News

'This cannot go on': Severe nursing shortage equals fewer and fewer staffed hospital beds

There are almost 3,000 registered nurse vacancies in Mississippi pushing the state’s hospitals to the brink of failure.Some hospitals have had even greater losses since that number was released, as much as 40% amid a pandemic that refuses to relent, according to Kim Hoover, chief operating officer of Mississippi Hospital Association. It’s Center for Quality and Workforce gathered the data. The Clarion Ledger, Read More.

Mississippi clinics turned women away — even during crises — if they had past due bills

Aubree Jordan of Madison has suffered from endometriosis since she was in middle school. She was a regular patient at The Woman’s Clinic in Madison, and saw her doctor up to five times a year. But after a surgery at the clinic as a college student, she incurred a bill she was slowly paying as she was able. Before she could, though, she said she received a letter from her doctor stating she couldn’t come to her upcoming appointment until the bill had been paid in full. MS Today, Read More.

In Mississippi, there are too many patients and not enough staff

Some states are emerging from the omicron surge, but hospitals in Mississippi are in crisis. Demand for beds are up, but there are shortages of staff. Shalina Chatlani with the Gulf States Newsroom reports from Brookhaven, Miss. SHALINA CHATLANI, BYLINE: Brookhaven, population 12,500, is a sleepy little town split in half by railroad tracks and dotted with small businesses, arcades and mom-and-pop diners. One of its biggest employers is King’s Daughters Medical Center, where CEO Alvin Hoover says the pandemic has been hard to weather. NPR, Read More.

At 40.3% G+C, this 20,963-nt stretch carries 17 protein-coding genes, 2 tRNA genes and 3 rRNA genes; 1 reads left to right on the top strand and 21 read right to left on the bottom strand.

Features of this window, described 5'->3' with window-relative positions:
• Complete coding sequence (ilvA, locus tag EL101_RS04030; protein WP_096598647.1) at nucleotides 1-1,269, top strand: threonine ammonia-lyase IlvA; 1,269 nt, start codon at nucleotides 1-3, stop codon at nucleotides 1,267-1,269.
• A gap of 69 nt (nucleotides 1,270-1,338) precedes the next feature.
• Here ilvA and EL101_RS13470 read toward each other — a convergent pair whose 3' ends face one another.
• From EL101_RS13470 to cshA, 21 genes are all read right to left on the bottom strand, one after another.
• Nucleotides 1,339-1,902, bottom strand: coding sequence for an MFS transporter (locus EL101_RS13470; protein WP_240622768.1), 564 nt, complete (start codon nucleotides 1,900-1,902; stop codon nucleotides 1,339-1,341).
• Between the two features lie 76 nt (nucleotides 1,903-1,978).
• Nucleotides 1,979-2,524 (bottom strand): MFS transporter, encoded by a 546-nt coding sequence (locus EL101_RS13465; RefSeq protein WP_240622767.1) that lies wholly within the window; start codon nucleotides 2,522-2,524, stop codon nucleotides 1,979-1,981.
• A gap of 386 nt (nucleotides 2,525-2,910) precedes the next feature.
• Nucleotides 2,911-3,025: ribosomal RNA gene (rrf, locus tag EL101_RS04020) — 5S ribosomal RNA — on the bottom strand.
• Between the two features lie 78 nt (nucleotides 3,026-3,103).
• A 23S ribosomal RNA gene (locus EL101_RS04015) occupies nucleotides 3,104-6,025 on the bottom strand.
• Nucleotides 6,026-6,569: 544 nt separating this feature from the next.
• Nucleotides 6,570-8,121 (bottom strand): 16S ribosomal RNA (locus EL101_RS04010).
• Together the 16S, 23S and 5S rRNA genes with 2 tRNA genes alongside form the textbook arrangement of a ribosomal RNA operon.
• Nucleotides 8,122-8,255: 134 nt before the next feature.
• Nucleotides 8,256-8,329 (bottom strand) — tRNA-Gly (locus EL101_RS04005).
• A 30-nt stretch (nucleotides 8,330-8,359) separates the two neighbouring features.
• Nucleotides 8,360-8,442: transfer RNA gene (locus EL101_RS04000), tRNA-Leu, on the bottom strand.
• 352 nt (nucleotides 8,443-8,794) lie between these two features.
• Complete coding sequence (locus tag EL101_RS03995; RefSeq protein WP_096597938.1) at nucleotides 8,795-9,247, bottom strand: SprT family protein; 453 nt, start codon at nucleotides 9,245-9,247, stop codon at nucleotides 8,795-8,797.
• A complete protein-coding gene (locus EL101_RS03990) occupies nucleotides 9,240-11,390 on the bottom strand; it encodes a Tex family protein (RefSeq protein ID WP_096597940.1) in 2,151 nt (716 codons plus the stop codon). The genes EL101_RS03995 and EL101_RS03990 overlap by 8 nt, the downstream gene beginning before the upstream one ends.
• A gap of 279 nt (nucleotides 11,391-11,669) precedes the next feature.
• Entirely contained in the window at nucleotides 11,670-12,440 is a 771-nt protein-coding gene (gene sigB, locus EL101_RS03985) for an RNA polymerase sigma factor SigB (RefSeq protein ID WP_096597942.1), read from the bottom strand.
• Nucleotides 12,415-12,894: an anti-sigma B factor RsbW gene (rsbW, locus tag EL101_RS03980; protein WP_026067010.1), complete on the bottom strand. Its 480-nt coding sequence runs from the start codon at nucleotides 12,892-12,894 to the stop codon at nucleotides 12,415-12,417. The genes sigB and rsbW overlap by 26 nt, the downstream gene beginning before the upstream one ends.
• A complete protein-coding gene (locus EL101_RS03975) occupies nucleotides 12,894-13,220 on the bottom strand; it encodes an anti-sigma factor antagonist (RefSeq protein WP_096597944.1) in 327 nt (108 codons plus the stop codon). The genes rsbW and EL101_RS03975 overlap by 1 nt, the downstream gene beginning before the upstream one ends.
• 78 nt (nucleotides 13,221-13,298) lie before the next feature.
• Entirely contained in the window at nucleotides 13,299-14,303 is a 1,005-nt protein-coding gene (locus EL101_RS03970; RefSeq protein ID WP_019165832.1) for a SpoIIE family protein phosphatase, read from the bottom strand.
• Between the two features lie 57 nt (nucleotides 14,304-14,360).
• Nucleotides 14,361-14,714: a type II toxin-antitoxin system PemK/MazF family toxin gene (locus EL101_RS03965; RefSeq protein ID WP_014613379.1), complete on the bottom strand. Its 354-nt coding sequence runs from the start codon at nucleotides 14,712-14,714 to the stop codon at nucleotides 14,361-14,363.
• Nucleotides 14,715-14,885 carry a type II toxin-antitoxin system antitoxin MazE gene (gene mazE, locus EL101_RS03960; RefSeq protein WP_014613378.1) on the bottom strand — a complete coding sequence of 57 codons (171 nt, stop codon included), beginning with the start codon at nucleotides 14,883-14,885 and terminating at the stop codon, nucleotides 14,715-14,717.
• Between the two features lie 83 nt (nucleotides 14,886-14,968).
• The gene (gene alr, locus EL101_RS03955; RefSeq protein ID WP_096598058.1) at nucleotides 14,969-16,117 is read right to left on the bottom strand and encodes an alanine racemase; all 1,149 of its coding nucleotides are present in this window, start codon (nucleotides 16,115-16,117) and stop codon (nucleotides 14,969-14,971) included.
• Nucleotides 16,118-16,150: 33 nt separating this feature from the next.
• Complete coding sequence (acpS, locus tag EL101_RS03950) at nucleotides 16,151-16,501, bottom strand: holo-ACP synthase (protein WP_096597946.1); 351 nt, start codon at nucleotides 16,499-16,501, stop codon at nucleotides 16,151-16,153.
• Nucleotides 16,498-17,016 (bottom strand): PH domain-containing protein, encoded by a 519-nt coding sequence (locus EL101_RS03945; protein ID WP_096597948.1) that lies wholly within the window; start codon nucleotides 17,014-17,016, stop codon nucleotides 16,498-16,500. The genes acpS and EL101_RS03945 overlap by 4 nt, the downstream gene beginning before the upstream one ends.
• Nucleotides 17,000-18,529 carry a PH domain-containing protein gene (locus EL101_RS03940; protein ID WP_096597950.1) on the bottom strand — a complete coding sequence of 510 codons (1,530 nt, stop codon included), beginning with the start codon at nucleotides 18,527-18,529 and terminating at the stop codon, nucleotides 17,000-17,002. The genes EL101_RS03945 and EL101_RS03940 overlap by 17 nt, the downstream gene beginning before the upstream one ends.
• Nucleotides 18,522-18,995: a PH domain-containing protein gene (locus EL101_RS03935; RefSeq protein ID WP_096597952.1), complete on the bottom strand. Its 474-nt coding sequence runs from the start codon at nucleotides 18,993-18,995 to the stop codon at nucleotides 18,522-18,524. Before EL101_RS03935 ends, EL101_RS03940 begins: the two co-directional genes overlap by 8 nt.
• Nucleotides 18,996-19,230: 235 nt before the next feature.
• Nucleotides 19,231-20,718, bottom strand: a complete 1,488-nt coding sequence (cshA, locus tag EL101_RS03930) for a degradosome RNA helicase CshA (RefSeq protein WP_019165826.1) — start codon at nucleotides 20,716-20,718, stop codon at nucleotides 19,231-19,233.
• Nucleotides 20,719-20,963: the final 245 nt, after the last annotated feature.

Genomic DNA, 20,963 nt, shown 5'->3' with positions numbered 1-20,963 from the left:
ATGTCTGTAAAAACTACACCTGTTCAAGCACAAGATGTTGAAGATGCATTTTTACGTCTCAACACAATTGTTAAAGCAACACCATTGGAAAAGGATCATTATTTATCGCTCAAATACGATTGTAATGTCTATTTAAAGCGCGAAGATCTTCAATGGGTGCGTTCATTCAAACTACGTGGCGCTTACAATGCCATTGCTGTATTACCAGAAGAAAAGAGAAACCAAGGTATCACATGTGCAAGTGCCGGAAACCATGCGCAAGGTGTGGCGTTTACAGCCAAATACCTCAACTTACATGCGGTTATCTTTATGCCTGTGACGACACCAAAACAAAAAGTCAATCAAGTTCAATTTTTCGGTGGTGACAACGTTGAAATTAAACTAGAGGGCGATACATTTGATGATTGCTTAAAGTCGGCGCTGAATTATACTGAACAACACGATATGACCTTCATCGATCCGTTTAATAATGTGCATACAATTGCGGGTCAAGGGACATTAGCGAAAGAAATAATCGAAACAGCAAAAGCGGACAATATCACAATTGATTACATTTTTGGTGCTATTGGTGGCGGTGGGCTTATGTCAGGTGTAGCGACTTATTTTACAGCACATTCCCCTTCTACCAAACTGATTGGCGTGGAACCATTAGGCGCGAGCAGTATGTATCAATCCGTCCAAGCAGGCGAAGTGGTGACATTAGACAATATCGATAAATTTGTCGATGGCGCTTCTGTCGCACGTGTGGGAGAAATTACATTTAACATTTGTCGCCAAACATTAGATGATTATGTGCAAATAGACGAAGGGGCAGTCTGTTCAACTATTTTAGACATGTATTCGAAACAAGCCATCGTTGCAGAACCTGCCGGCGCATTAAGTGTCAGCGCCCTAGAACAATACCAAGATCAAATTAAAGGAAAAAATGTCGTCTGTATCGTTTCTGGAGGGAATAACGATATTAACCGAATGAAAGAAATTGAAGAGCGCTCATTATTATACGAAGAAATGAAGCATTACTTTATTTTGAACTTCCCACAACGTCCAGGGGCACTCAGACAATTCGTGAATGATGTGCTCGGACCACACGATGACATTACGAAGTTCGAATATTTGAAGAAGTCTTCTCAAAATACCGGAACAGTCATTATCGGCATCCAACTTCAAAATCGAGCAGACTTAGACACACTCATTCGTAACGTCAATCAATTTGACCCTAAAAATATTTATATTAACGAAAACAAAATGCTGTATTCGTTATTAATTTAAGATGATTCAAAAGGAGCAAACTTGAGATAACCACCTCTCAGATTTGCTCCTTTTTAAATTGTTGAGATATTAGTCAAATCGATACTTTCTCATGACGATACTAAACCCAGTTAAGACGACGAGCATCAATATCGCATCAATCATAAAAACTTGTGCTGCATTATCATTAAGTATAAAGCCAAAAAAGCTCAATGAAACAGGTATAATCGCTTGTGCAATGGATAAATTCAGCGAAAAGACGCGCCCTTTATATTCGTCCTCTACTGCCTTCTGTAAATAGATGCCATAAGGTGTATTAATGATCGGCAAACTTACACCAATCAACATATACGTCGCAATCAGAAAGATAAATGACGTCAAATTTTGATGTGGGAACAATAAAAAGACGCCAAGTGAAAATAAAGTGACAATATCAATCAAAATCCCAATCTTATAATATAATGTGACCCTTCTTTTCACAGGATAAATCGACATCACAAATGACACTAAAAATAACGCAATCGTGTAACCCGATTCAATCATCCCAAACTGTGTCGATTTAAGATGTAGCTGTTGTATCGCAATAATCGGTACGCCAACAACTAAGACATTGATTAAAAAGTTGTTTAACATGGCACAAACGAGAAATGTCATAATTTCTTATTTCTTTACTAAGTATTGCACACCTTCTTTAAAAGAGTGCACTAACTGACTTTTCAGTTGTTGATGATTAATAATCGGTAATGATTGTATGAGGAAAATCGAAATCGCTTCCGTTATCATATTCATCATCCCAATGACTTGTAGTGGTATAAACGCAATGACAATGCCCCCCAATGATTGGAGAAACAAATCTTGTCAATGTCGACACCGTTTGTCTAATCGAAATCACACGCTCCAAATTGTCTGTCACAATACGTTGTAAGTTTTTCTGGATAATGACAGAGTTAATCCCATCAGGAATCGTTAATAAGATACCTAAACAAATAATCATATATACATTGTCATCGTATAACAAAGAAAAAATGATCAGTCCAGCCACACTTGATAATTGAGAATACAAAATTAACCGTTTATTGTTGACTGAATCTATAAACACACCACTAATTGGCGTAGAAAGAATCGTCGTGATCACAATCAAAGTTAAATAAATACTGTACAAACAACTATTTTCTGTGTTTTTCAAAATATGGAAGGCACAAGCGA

Bill would help Mississippi welfare recipients create savings accounts

A bill pending in the state Senate would provide a $2-to-$1 match for Mississippi welfare recipients to help them create savings accounts.“Of the 100 most un-banked communities in the country, 17 are in Mississippi,” said Sen. John Horhn, D-Jackson, co-author of Senate Bill 2634 along with Sen. Chris Caughman, R-Mendenhall. Horhn said the program, similar to ones being run by a majority of other states, would be funded up to about $1 million with federal Temporary Assistance for Needy Families money, with the goal of helping people get off welfare. MS Today, Read More.

Next big health crisis: 15M people could lose Medicaid when pandemic ends

Millions of the most vulnerable Americans could lose their Medicaid insurance when the pandemic ends, and some state officials are worried they might not have enough time or resources to help people find new coverage.States expect the current federal public health emergency to expire this year, triggering a requirement that they must comb through their Medicaid rolls to see who is no longer eligible. Those audits, which have been suspended for the past two years, could lead to as many as 15 million people losing their health insurance, including 6 million children, according to an analysis from the Urban Institute. Politico, Read More.

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